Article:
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Masquerade Night 2021 movie review

The best hotels maintain their impeccable reputations by offering their guests an unparalleled experience of comfort, service and privacy every time they stay. Audiences returning to the Hotel Cortesia Tokyo for this sequel to Masquerade Hotel, a star-studded whodunnit, can expect polished entertainment of similar quality to that of the 2019 film.
Masquerade Night Movies Online sees hard-nosed homicide detective Nitta (Takuya Kimura) and the rest of his department return to the luxurious establishment for another round of undercover antics, after receiving an anonymous tip-off that a wanted murderer will attend the hotel’s New Year’s Eve masked ball.
Director Masayuki Suzuki has assembled another mouthwatering ensemble of top-tier Japanese stars, led by the returning Masami Nagasawa as the hotel’s no-nonsense Ms Yamagishi, to present another spirited and consistently entertaining caper. It is so uncannily on a par with its predecessor that we begin to question if we ever left.

Yamagishi, who now works the concierge desk and is under consideration for promotion to the hotel’s Los Angeles branch, remains committed to respecting her guests’ privacy and bending to their every request.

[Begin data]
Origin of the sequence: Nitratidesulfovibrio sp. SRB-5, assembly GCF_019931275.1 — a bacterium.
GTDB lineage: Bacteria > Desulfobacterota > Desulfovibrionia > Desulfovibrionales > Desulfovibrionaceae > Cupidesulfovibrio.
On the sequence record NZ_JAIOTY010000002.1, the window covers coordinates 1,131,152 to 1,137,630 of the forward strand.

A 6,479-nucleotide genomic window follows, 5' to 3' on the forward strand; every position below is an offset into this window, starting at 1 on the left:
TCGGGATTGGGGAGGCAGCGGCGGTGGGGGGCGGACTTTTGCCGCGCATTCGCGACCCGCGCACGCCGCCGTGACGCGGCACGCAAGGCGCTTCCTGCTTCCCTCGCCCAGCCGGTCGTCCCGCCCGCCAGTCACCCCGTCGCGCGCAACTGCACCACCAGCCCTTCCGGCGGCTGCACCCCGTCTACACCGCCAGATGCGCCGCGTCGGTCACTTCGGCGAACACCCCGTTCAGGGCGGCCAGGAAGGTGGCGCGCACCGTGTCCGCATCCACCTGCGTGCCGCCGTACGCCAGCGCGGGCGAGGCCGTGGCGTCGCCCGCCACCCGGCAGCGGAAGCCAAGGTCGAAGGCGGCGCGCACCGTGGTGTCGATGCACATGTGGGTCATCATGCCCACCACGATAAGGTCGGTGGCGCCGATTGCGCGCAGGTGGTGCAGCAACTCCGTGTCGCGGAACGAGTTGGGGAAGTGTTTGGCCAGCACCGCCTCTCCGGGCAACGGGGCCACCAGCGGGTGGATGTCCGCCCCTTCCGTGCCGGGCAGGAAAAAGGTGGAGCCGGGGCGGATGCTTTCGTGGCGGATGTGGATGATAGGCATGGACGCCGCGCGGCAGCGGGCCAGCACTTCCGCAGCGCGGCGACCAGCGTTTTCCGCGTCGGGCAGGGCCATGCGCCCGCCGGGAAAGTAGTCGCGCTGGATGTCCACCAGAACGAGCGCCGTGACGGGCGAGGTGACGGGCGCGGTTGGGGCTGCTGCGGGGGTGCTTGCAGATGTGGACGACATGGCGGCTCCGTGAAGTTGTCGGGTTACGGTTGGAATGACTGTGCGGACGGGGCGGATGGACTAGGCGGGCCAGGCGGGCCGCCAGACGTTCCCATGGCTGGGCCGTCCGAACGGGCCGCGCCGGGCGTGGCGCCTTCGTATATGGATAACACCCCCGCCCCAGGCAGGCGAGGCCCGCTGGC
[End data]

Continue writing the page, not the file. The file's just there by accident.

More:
“Impossible” is a word that has no place in a hotelier’s vocabulary, she tells Nitta, who is, in turn, resolutely suspicious of everyone he encounters.

As the hours tick down to midnight, a number of potential suspects emerge. There’s Ikki Sawamura’s endlessly demanding Mr Kusakabe, whose private proposal dinner is just the first in an evening of increasingly unreasonable requests; Kumiko Aso’s secretive wife, planning a surprise birthday celebration for her husband; and two-timing family man Sono (Masanobu Katsumura), whose wife (Yoshino Kimura) and lover (Saki Takaoka) are both staying at the hotel.
As was the case with the first film, which was also adapted from a novel by Keigo Higashino, Masquerade Night Movies is less interested in solving the murder than it is in staging a series of lighthearted adventurous interludes to engage its heavyweight cast.

The will-they-won’t-they suggestion of romance between Nikka and Yamagishi that sat playfully at the heart of the previous outing is largely ignored this time round. In its place is more rambling contemplation of our desire and need as human beings to wear masks in our daily lives, and how Yamagishi is dedicated to respecting these facades, while Nikka’s job compels him to tear them away.

When the killer’s identity is finally revealed, it proves as ludicrous and ultimately inconsequential as in the first film, but the two hours it takes to get to the denouement is mostly pleasurable.